• Waterman was interested. He had always disliked Amzi. He felt that the banke_ad never dealt squarely with him, and in particular the peremptory fashion i_hich Amzi, seven years earlier, had pushed his pass-book through the windo_nd suggested that he take his account elsewhere had eaten into his soul.
  • "I knew somebody was picking up those bonds, but I didn't know it was Amzi.
  • One of my clients had five of them, and I'd got him to the point of letting m_ring suit for a receiver, but somebody shut him off."
  • "Your client's bonds are in Kirkwood's pocket, all right enough. By George, can you beat it! And here's another thing. A man hates to talk against his ow_lesh and blood; and you may think I'm not in a position to strut aroun_irtuously and talk about other people's sins; but I guess I've got some sens_f honor left. I've never stolen any money. I did run off with another man'_ife, and I got my pay for _that_. That was in the ardor of youth, Waterman; it was a calamitous mistake. Nobody knows it better than I do. I got m_unishment. I don't wish the woman any harm; she's a brazen one, and don'_eed anybody's sympathy."
  • Lois Montgomery Holton's brazenness had been brought to Waterman's attentio_onvincingly at home. Josephine, Kate, and Fanny were almost insane over thei_ister's bold return. Her impudence in settling herself upon Amzi, under thei_ery noses, was discussed every day and all day on Sunday, whenever Lois'_isters could get their heads together. Waterman felt that Jack Holton'_irect testimony as to the brazenness of their wicked sister would be gratefu_o the ears of his wife and sisters-in-law.
  • "I guess," said Waterman, "that hasn't anything to do with the case. If wha_ou say's true—"
  • "Oh, it's true, all right enough. You go over to the 'Star' office and ask wh_hey've shut up about Sycamore; ask Judge Walters why certain damage suit_gainst the Sycamore Company haven't been tried; go out among the people wh_ad put the savings of years into the traction company and ask them who'_uying their bonds. And then, just for a joke, telegraph the Comptroller a_ashington and ask him why he sent out a special agent of the Treasury to loo_ver the First National after the examiner's last visit. I tell you, thi_own's going to have a big jar in a day or two, and it's just about up to yo_o get out among the people and tell 'em how they're being worked."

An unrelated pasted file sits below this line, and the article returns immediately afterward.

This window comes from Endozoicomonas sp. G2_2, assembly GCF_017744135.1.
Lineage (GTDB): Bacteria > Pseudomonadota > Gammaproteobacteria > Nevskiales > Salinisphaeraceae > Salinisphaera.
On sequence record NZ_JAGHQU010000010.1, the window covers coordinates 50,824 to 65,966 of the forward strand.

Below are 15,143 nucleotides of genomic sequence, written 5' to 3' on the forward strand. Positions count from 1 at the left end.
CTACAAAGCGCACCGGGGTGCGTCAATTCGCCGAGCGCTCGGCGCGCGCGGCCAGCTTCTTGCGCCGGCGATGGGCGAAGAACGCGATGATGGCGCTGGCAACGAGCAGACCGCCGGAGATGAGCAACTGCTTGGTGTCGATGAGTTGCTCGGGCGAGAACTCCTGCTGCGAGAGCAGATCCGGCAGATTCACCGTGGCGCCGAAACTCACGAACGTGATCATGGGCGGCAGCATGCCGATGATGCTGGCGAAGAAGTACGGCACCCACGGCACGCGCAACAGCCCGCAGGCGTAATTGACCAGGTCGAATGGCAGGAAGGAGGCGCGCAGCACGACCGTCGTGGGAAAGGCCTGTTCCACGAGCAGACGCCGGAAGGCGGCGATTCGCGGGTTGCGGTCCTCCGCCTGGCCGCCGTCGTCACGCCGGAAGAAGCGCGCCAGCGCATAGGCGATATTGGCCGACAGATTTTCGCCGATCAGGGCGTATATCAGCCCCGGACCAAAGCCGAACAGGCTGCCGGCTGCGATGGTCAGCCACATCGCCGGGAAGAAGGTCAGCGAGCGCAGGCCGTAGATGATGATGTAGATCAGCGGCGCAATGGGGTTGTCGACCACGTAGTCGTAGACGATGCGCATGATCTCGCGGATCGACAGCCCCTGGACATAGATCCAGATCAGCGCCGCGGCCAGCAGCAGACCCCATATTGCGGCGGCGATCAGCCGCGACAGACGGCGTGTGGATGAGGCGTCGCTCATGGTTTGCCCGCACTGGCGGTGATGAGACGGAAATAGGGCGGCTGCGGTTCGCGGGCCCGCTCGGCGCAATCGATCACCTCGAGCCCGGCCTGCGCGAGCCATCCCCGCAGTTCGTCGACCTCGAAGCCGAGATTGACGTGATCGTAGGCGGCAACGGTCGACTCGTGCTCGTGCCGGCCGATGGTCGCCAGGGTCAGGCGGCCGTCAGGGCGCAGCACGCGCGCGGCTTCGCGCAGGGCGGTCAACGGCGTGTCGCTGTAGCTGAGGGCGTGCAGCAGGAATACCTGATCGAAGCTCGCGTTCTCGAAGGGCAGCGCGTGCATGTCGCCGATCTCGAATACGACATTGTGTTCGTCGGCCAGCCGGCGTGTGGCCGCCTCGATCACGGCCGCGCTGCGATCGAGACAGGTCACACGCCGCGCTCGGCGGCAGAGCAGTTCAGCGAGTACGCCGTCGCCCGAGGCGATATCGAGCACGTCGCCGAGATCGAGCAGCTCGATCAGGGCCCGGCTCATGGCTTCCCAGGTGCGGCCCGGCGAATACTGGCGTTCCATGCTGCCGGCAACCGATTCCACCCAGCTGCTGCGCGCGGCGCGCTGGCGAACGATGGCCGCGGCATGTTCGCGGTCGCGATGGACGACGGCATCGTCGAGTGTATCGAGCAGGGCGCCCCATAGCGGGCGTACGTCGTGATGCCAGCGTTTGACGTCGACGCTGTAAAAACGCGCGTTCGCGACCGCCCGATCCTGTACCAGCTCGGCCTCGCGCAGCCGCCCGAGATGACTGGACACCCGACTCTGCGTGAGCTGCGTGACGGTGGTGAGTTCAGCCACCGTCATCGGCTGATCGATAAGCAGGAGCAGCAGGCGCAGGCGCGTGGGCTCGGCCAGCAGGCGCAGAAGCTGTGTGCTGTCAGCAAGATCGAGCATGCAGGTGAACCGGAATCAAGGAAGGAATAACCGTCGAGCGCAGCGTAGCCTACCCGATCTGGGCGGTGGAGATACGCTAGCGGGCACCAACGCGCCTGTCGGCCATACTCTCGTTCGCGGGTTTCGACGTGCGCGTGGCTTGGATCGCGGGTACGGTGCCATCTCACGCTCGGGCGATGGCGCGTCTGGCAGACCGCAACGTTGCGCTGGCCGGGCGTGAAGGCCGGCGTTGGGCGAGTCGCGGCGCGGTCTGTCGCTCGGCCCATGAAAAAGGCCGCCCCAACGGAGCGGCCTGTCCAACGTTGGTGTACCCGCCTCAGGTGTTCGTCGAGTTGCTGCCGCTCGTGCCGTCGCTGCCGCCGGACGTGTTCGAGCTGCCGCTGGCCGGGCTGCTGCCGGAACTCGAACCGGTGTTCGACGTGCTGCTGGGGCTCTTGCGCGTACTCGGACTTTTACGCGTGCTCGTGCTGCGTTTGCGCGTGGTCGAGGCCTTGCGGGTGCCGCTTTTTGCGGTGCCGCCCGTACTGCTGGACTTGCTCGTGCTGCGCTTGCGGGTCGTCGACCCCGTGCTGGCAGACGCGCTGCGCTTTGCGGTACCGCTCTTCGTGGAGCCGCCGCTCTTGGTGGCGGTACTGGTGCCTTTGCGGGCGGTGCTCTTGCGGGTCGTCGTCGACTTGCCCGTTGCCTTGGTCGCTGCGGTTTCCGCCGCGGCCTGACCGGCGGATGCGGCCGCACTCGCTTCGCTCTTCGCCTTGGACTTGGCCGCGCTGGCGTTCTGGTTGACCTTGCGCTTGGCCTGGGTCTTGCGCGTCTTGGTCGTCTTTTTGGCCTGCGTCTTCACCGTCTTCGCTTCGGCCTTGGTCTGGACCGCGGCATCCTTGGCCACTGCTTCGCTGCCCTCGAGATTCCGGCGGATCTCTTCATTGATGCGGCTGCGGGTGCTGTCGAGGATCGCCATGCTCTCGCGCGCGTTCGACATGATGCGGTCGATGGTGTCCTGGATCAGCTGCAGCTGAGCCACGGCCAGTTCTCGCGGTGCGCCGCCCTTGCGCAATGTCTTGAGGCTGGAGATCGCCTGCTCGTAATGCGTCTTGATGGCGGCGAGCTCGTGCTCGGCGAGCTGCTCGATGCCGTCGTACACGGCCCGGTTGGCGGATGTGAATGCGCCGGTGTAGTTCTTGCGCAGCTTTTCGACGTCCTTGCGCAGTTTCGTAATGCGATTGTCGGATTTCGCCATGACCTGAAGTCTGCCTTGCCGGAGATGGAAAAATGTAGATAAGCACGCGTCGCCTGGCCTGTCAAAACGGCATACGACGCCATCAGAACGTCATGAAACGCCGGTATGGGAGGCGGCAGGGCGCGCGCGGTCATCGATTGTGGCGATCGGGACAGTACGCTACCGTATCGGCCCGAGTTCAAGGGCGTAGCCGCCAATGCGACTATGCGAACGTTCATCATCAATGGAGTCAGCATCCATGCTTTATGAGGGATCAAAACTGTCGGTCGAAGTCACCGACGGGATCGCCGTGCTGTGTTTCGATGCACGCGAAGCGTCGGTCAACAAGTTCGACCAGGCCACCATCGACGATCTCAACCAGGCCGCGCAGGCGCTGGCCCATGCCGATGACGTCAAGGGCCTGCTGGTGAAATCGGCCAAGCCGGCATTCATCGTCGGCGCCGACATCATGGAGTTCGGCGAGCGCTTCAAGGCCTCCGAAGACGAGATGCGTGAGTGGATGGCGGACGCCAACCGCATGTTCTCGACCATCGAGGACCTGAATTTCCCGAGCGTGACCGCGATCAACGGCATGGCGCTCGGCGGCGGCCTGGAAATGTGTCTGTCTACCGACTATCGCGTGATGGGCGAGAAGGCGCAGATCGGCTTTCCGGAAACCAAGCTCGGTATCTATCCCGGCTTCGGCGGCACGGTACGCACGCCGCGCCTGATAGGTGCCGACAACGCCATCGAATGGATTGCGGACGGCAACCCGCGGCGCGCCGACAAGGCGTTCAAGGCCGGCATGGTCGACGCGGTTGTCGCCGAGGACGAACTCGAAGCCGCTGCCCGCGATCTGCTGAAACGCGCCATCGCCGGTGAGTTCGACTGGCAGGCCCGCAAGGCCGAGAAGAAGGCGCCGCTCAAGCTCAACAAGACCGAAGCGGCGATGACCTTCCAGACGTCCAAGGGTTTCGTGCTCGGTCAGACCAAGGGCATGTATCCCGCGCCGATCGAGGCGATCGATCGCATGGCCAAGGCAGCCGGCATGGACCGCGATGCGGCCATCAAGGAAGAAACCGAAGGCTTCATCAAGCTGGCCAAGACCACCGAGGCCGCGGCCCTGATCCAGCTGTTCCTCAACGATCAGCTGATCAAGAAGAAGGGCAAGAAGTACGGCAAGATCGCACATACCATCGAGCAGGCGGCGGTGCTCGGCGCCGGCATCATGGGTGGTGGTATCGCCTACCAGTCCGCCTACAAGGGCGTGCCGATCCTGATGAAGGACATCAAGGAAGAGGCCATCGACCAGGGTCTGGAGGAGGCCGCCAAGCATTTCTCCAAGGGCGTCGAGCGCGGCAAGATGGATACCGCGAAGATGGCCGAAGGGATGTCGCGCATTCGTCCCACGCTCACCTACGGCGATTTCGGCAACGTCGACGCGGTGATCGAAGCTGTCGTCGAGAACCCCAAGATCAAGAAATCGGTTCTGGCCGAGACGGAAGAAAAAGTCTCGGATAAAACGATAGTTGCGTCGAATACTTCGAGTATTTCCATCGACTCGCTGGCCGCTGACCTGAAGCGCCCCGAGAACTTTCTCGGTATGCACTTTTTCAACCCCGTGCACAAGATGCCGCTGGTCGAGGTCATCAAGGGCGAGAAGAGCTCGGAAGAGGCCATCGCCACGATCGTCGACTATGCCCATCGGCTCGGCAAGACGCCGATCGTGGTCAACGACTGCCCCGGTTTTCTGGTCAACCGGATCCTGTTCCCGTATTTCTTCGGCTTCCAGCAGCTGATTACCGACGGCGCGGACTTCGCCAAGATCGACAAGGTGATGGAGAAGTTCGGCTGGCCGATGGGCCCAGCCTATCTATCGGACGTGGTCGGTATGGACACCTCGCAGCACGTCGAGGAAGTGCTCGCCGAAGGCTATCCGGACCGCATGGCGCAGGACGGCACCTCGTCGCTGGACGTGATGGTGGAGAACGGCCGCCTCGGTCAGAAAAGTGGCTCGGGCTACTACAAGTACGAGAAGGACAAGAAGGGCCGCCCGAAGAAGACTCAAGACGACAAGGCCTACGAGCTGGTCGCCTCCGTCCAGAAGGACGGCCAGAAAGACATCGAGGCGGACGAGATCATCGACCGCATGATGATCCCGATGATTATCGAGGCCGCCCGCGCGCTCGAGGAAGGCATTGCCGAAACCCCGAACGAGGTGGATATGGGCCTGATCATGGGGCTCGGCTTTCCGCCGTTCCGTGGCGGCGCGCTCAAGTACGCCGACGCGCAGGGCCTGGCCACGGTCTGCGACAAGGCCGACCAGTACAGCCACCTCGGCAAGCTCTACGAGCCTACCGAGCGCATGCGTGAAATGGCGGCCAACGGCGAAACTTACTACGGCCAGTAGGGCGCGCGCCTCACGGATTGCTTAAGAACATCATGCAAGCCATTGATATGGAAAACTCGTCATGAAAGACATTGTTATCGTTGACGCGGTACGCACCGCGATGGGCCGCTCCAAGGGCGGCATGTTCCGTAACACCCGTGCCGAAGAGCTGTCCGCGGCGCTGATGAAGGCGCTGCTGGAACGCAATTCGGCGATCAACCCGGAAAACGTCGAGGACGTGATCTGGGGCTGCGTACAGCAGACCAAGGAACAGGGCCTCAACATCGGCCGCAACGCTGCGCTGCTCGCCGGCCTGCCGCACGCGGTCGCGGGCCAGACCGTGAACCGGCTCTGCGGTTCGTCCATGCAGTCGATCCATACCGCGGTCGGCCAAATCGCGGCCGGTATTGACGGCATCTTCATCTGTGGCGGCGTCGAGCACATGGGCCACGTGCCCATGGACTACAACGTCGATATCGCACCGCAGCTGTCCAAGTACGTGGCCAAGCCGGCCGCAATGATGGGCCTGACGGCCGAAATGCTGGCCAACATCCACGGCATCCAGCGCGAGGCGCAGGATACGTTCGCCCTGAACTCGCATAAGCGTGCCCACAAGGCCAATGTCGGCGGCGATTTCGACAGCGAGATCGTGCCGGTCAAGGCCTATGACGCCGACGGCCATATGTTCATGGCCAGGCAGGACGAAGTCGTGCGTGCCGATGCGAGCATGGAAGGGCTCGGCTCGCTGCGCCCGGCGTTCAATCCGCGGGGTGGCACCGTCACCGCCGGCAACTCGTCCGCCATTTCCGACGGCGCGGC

• "The people like being worked," replied Waterman, who had been trying to brin_he people to a realizing sense of their wrongs in every campaign for twent_ears. In a few months they would again be choosing a Representative i_ongress for the seat he had long coveted, and it was conceivable that if h_hould now show himself valiant in their behalf he might avert his usua_iennial defeat. It was worth considering.
  • "The thing to do is to hold a mass meeting and make one of your big speeches, pitching into Walters for refusing to bring those damage suits to trial, an_elling the truth about what Kirkwood and Amzi are doing, and then go over t_ndianapolis and bring suit for the appointment of a receiver. And, by th_ay, I'm not as altruistic as I look. I'll take the receivership and you'll b_he receiver's attorney, of course. Between us we ought to clear up somethin_andsome, besides rendering a great public service that you can cash in her_ny way you like."
  • Only that day Judge Walters had granted the request of Wright and Fitch, th_ndianapolis attorneys, for a postponement of the trial of a damage sui_gainst the Sycamore Company in which Waterman represented the plaintiff, an_his now assumed new significance in the lawyer's mind. If he got before _ass meeting with a chance to arraign the courts for their subservience t_orporations, he was confident that it would redound to his credit at the fal_lection. His affairs were in such shape that some such miracle as hi_lection to Congress was absolutely necessary to his rehabilitation.